The second story is simply “Navy SEALs: Human Shields”, which is about a Recon team on a mission in a very generic Middle Eastern/Central Asian/Pakistani/Region-Where-Muslims-Live city. If there’s anything that stands out about this one it’s that for a team of Navy SEALs on a covert infiltration mission, they sure talk a lot.
This wouldn’t be a problem if the dialogue wasn’t incredibly cheesy and preachy to the point of being a little insulting. Call me unpatriotic, but I did not particularly enjoy this one and won’t be picking up future issues. If you want to read a really good comic about how modern wars are fought, I’d recommend Queen and Country by Oni Press.
This title comes to us by way of Wildstorm comics, a former indie publisher that was bought by DC in 1999. Last year, they shut it down but announced that some of the company’s franchises would be relaunched and integrated into the mainstream DC Universe. I’m incredibly unfamiliar with Wildstorm comics but the basic premise is that there’s a secret organization called Stormwatch that has existed since the Middle Ages and recruits superhumans to help defend Earth from alien threats. The main story revolves around some kind of looming extraterrestrial threat that the various Stormwatch teams are preparing for. Not much is explained but it seems that Earth’s chances of survival hinge on Stormwatch recruiting the superhuman known as Apollo: the only man on Earh who may be stronger than Superman. Apparently, Martian Manhunter is also a member of Stormwatch too, so there’s that.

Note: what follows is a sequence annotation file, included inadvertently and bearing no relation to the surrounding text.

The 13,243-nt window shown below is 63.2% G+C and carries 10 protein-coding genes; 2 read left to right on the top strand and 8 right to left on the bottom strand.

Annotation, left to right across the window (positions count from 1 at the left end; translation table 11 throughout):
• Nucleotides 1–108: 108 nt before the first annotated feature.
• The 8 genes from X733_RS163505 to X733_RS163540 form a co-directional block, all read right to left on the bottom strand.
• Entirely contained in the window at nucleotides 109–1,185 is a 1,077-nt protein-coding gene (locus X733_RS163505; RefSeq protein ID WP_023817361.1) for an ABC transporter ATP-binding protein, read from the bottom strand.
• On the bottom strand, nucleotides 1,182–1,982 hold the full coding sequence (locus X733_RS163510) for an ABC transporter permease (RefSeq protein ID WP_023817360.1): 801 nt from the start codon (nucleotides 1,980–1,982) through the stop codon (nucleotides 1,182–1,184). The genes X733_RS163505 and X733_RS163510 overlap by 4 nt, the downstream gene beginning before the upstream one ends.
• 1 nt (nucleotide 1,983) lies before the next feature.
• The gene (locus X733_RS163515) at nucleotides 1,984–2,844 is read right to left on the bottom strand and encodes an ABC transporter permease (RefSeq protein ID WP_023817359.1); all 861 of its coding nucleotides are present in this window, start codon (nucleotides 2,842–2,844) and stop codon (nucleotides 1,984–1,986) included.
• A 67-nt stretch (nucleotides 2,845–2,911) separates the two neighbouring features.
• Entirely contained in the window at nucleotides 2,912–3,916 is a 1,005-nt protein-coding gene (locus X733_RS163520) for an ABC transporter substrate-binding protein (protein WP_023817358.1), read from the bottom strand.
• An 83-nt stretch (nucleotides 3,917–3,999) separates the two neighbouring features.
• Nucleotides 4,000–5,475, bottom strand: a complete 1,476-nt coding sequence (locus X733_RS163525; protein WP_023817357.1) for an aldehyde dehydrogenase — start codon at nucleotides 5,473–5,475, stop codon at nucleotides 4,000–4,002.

I really don’t have much of an opinion on this one other than that it didn’t really interest me. The characters seem kind of bland and undeveloped and they have some of the most truly bizarre superpowers I’ve ever seen. Take Jack Hawksmoor, for example, who can control, manipulate and communicate with cities. This man can literally convince brick buildings to attack you. More so than how that power even works I’m curious as to how he figured out he could do that. Did he just spend a lot of time talking to buildings until one just answered back? I’ve seen One Piece characters with more rational abilities.
The artwork is also a little hit or miss; sometimes it’s pretty decent but other times it seems a little careless.
Maybe if I’d followed the original run of Stormwatch, I’d be more interested, but I didn’t so I’m not.
That just about wraps up week one; come back tomorrow when we start week two.